Monday, 20 May 2013

Bagel Challenge

Late last year I stumbled across a blog, Gingey Bites, and saw they had attempted the Olive Magazine Bagel Challenge. I pretty much lived on bagels (with a generous amount of goats cheese and bacon! mmm!) so I was quite enthusiastic about giving bagel making a whirl. Unfortunately, due to one thing or another, it's taken me 6 months to actually get around to it but this weekend I had a couple of spare hours on Saturday so bit the bullet and made my bagels. I was actually really impressed! It wasn't anywhere near as complicated as I anticipated and they tasted brilliant. I'm usually a New York Bagels Sesame Seed kinda girl, but when I have the time, I think I will just make my own; there's something nice a rustic about them and we all know nothing tastes better than something homemade.

All you need is:
500g strong bread flour
7g sachet of fast action yeast
2 tbsp golden caster sugar
1 tbsp light muscavado sugar
1 tbsp bicarb soda - to be used when boiling the bagels
1 tbsp oil
1 egg, beaten
poppy seeds/sesame seeds/sea salt - I used sea salt and chilli for mine (I misplaced my sesame seeds, silly me!)

In a large bowl, pour 300ml of warm water, mixing in the yeast, flour, salt, 2 tsp salt, sugars and oils. Mix by hand or with a mixer until a soft dough forms. You need to knead this for 10 minutes until the dough is smooth and elastic-y. An easy way to know whether it's ready is if you poke a finger in, it rises out quickly.

You need to shape this into a ball and place in a lightly oiled bowl, covered, and allowing the dough to rise to double its size. Make sure it's in a warm place! I think mine took about an hour-an hour and a half to rise. You can also cover and pop it in the fridge overnight to rise slowly if you haven't got time to do everything on the same day.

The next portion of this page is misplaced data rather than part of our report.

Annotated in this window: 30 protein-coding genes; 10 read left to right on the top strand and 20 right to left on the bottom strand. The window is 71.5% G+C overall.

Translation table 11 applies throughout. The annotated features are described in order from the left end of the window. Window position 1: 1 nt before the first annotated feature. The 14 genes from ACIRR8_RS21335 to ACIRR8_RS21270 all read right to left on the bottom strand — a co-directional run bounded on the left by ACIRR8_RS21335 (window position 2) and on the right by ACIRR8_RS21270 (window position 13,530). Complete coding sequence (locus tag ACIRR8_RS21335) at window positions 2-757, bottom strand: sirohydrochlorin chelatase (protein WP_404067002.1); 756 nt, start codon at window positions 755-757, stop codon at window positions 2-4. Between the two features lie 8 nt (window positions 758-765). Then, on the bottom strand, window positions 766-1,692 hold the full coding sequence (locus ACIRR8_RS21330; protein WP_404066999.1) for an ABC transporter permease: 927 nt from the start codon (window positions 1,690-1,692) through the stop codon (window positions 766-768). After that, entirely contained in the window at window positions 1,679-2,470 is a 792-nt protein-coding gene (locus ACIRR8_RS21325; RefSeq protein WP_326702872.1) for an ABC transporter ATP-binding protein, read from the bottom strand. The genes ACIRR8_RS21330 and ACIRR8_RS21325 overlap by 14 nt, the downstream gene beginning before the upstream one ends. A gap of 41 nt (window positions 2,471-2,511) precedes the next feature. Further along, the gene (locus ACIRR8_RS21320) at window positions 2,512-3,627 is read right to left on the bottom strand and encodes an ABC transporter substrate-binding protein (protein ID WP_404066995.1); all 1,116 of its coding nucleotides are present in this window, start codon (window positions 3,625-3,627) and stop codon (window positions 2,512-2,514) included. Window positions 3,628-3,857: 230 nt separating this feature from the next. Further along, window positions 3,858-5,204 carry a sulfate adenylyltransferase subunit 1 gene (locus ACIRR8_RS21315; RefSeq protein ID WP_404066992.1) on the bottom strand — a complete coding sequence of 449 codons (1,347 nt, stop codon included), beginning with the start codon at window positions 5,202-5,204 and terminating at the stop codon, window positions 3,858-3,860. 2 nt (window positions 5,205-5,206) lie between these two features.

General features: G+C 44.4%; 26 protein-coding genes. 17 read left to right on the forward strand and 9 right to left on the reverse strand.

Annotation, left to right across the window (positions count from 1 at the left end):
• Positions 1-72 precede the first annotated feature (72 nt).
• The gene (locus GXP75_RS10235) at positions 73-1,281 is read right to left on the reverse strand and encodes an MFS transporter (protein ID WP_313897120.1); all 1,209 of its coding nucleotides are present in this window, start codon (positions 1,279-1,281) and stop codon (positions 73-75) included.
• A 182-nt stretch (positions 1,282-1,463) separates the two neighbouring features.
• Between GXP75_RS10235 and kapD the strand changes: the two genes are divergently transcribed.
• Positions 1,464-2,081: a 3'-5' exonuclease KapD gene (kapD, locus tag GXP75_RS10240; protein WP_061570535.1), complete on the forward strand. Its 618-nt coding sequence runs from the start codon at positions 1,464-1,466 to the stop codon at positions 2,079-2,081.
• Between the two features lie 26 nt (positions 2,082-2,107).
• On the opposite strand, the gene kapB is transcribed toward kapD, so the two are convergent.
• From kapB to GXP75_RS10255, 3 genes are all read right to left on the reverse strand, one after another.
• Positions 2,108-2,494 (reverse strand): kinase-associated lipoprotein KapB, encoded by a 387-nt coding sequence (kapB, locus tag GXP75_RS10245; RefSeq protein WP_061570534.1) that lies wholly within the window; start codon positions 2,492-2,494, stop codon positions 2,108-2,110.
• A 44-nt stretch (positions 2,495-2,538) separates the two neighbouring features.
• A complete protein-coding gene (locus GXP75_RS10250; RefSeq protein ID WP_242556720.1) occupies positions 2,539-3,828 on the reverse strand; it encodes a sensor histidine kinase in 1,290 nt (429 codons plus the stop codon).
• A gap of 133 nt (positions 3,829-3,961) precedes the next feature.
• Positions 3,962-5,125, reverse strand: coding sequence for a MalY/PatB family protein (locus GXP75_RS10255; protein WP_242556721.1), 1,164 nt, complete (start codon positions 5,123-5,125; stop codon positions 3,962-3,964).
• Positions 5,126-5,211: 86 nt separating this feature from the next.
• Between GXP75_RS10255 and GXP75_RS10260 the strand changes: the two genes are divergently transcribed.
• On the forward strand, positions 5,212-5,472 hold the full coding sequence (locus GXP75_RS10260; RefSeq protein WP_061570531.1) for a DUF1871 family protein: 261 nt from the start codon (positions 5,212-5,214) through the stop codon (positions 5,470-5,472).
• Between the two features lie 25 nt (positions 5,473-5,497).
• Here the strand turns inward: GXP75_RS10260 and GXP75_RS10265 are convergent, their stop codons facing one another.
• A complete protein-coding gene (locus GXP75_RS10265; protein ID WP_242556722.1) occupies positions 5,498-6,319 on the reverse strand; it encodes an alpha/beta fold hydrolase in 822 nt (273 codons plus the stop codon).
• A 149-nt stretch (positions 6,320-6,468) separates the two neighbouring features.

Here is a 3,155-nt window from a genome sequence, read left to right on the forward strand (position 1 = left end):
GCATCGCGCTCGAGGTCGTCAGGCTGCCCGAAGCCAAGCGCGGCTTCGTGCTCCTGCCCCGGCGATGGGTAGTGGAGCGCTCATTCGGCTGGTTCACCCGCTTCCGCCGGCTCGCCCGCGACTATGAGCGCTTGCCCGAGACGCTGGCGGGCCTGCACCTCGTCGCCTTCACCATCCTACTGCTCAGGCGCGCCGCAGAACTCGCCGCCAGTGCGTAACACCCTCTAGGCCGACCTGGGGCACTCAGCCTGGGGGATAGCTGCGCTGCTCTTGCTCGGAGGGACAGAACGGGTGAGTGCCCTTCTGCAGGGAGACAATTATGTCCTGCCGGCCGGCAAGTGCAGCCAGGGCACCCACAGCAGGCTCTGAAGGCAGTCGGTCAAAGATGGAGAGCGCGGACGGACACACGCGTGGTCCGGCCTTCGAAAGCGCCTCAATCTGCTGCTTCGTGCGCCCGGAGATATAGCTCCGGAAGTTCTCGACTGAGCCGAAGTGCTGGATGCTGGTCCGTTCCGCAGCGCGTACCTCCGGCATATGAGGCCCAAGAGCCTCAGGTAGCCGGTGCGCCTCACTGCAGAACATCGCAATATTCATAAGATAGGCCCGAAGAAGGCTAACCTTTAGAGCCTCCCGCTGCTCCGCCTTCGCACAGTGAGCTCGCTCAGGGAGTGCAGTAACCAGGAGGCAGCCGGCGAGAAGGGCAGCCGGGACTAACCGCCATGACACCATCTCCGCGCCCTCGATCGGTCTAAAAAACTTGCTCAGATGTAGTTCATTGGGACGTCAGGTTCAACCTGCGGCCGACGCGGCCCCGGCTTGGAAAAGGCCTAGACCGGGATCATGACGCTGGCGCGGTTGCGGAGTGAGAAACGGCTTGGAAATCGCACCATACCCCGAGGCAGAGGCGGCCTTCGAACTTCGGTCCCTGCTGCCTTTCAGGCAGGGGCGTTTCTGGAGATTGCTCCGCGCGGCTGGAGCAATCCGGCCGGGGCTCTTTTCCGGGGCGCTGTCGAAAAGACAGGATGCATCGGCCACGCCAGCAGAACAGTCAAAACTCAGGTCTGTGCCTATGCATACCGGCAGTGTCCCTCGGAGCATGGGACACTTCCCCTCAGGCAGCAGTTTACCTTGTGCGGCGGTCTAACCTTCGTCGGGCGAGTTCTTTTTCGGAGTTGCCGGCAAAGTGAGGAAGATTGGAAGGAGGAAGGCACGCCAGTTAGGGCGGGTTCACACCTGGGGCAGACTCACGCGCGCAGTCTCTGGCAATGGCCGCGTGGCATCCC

Once risen, preheat oven to 200 (fan) and divide the dough into 10 equal balls (Olive Magazine suggests they all weigh around 85g). You now need to start shaping the ball, cupping it with your hands. They talk about pulling bits underneath etc, but i purely just molded it into a ball shape and flattened it a little with my hand so it resembled a bagel shape. You now need to take a wooden spoon and, using the end, pop the hole in the middle. This needs to be 3-4cm because it will shrink once the dough expands and also when the bagels are cooking. Make sure you cover them loosely with cling film as you are molding and popping the holes in.

In a large pan, bring water to the boil and add the bicarb - be prepared to see some major fizzing as it reacts with the water! You need to put the bagels into the water for roughly a minute on each side. I'd recommend putting no more than three in the pan at one time. The purpose of this is so they puff a little and a skin forms - it means they will keep their shape when in the oven. If you bake them for any longer than a minute on each side, they will be chewy and not look so hot after their time in the oven. When removing from the pan, make sure all the excess water is drained; using a slatted spoon is probably wise here.

Put on an oiled baking tray, leaving a little space in between each one. You need to glaze them with a little of your beaten egg, adding your topping (seeds) or I used sea salt and a few chilli flakes on half and just sea salt on the other half.

They only need baking for 15-18 minutes so keep your eye on them. They should be golden brown and crispy. Leave to cool on a wire rack.

Verdict: I have to say, mine were delicious and it has left me questioning why I've bought them in the past instead of making my own. I plan to make some more next week with sesame seeds, once I've found the pesky things! I'm definitely going to be enjoying mine with some cream cheese or goats cheese on top. Brilliant! I'm glad I stumbled across the Olive Magazine Challenge.

N xo

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